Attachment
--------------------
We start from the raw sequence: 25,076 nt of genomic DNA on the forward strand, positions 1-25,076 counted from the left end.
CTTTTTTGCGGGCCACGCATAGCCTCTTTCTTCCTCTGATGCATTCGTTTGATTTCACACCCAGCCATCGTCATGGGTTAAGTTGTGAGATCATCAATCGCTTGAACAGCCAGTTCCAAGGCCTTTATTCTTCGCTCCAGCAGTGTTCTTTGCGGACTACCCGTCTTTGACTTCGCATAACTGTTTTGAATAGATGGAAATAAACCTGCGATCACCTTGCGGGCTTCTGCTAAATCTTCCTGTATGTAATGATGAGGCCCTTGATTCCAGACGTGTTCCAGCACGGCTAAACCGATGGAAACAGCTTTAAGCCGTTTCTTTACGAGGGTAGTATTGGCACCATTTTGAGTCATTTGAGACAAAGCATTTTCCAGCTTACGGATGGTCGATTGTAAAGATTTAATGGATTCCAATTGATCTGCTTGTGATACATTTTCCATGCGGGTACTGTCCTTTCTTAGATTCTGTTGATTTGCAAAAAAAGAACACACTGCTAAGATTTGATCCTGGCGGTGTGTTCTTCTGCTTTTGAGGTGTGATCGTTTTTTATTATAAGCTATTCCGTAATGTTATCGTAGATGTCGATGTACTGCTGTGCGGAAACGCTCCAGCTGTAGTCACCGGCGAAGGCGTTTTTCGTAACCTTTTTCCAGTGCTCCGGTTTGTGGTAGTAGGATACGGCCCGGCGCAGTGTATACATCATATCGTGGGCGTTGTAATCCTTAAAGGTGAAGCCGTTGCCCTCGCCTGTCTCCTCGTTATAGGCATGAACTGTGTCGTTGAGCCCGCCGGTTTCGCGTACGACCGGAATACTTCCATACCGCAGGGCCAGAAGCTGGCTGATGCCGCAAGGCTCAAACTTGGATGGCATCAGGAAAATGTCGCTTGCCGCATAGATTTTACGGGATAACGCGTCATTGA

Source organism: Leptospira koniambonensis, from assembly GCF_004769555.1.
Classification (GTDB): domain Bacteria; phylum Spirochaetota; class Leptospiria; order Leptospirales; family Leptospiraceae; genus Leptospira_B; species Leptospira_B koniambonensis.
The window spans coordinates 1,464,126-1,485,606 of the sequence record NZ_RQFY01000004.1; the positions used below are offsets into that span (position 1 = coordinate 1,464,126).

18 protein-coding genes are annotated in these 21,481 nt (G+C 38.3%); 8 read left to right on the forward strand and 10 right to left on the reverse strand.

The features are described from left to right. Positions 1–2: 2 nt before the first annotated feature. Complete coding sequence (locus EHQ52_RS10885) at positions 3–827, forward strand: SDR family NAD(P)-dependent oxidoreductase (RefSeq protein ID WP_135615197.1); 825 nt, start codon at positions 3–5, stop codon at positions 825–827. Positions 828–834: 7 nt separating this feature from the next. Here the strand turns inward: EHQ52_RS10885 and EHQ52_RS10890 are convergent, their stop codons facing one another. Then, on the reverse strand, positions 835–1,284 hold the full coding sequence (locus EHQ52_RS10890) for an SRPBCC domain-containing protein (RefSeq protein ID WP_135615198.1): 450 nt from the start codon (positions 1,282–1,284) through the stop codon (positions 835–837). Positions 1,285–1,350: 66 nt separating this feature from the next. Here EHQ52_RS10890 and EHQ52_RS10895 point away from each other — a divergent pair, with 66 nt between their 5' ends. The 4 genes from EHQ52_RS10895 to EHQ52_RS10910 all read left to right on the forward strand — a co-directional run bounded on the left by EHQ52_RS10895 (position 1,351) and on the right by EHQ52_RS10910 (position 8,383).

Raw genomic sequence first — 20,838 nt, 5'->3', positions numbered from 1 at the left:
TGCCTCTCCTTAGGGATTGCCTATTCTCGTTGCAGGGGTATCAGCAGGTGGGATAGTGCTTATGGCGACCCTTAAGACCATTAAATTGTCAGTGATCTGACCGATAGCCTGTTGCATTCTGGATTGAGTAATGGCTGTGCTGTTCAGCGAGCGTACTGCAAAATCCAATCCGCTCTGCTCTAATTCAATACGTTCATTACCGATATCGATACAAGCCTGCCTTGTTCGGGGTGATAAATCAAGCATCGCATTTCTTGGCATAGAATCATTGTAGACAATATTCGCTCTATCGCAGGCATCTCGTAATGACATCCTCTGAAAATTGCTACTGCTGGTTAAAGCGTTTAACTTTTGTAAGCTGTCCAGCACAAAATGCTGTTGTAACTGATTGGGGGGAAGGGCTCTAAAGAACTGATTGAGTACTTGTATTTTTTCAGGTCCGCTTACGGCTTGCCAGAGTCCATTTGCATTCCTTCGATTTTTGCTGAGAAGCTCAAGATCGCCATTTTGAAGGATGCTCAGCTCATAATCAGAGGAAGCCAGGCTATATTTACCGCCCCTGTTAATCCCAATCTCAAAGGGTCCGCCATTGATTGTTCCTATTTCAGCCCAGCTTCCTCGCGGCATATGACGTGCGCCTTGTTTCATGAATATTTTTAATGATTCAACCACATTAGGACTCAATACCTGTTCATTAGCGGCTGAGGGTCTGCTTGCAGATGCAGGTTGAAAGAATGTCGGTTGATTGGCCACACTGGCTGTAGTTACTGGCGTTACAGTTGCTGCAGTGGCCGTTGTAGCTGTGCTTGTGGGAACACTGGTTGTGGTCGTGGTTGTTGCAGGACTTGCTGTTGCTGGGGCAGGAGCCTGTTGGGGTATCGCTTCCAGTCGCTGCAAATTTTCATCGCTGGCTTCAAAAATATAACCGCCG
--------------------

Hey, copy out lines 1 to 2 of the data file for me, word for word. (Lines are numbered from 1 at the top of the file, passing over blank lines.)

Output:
We start from the raw sequence: 25,076 nt of genomic DNA on the forward strand, positions 1-25,076 counted from the left end.
CTTTTTTGCGGGCCACGCATAGCCTCTTTCTTCCTCTGATGCATTCGTTTGATTTCACACCCAGCCATCGTCATGGGTTAAGTTGTGAGATCATCAATCGCTTGAACAGCCAGTTCCAAGGCCTTTATTCTTCGCTCCAGCAGTGTTCTTTGCGGACTACCCGTCTTTGACTTCGCATAACTGTTTTGAATAGATGGAAATAAACCTGCGATCACCTTGCGGGCTTCTGCTAAATCTTCCTGTATGTAATGATGAGGCCCTTGATTCCAGACGTGTTCCAGCACGGCTAAACCGATGGAAACAGCTTTAAGCCGTTTCTTTACGAGGGTAGTATTGGCACCATTTTGAGTCATTTGAGACAAAGCATTTTCCAGCTTACGGATGGTCGATTGTAAAGATTTAATGGATTCCAATTGATCTGCTTGTGATACATTTTCCATGCGGGTACTGTCCTTTCTTAGATTCTGTTGATTTGCAAAAAAAGAACACACTGCTAAGATTTGATCCTGGCGGTGTGTTCTTCTGCTTTTGAGGTGTGATCGTTTTTTATTATAAGCTATTCCGTAATGTTATCGTAGATGTCGATGTACTGCTGTGCGGAAACGCTCCAGCTGTAGTCACCGGCGAAGGCGTTTTTCGTAACCTTTTTCCAGTGCTCCGGTTTGTGGTAGTAGGATACGGCCCGGCGCAGTGTATACATCATATCGTGGGCGTTGTAATCCTTAAAGGTGAAGCCGTTGCCCTCGCCTGTCTCCTCGTTATAGGCATGAACTGTGTCGTTGAGCCCGCCGGTTTCGCGTACGACCGGAATACTTCCATACCGCAGGGCCAGAAGCTGGCTGATGCCGCAAGGCTCAAACTTGGATGGCATCAGGAAAATGTCGCTTGCCGCATAGATTTTACGGGATAACGCGTCATTGA